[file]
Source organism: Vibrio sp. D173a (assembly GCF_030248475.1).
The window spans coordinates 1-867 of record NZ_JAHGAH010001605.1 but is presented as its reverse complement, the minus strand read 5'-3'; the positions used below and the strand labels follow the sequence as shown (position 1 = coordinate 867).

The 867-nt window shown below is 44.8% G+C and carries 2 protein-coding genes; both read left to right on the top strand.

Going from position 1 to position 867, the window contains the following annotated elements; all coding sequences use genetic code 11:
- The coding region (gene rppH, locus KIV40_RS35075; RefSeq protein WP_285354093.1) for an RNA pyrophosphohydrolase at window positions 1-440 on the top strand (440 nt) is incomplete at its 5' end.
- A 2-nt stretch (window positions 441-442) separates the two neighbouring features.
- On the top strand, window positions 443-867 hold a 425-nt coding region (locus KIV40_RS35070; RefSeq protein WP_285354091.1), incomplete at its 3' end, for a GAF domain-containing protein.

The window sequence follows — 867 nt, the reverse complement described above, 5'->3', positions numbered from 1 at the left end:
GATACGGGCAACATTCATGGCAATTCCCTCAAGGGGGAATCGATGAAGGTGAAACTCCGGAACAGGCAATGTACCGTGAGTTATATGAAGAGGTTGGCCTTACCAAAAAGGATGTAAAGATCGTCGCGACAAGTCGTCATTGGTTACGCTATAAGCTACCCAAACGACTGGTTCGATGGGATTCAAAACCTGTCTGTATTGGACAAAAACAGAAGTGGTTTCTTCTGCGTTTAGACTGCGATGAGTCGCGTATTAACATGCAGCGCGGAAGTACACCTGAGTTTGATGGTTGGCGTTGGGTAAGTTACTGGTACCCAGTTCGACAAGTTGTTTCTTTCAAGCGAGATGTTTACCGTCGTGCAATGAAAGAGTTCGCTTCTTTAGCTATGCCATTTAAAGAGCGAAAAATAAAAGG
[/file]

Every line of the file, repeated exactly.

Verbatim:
Source organism: Vibrio sp. D173a (assembly GCF_030248475.1).
The window spans coordinates 1-867 of record NZ_JAHGAH010001605.1 but is presented as its reverse complement, the minus strand read 5'-3'; the positions used below and the strand labels follow the sequence as shown (position 1 = coordinate 867).

The 867-nt window shown below is 44.8% G+C and carries 2 protein-coding genes; both read left to right on the top strand.

Going from position 1 to position 867, the window contains the following annotated elements; all coding sequences use genetic code 11:
- The coding region (gene rppH, locus KIV40_RS35075; RefSeq protein WP_285354093.1) for an RNA pyrophosphohydrolase at window positions 1-440 on the top strand (440 nt) is incomplete at its 5' end.
- A 2-nt stretch (window positions 441-442) separates the two neighbouring features.
- On the top strand, window positions 443-867 hold a 425-nt coding region (locus KIV40_RS35070; RefSeq protein WP_285354091.1), incomplete at its 3' end, for a GAF domain-containing protein.

The window sequence follows — 867 nt, the reverse complement described above, 5'->3', positions numbered from 1 at the left end:
GATACGGGCAACATTCATGGCAATTCCCTCAAGGGGGAATCGATGAAGGTGAAACTCCGGAACAGGCAATGTACCGTGAGTTATATGAAGAGGTTGGCCTTACCAAAAAGGATGTAAAGATCGTCGCGACAAGTCGTCATTGGTTACGCTATAAGCTACCCAAACGACTGGTTCGATGGGATTCAAAACCTGTCTGTATTGGACAAAAACAGAAGTGGTTTCTTCTGCGTTTAGACTGCGATGAGTCGCGTATTAACATGCAGCGCGGAAGTACACCTGAGTTTGATGGTTGGCGTTGGGTAAGTTACTGGTACCCAGTTCGACAAGTTGTTTCTTTCAAGCGAGATGTTTACCGTCGTGCAATGAAAGAGTTCGCTTCTTTAGCTATGCCATTTAAAGAGCGAAAAATAAAAGG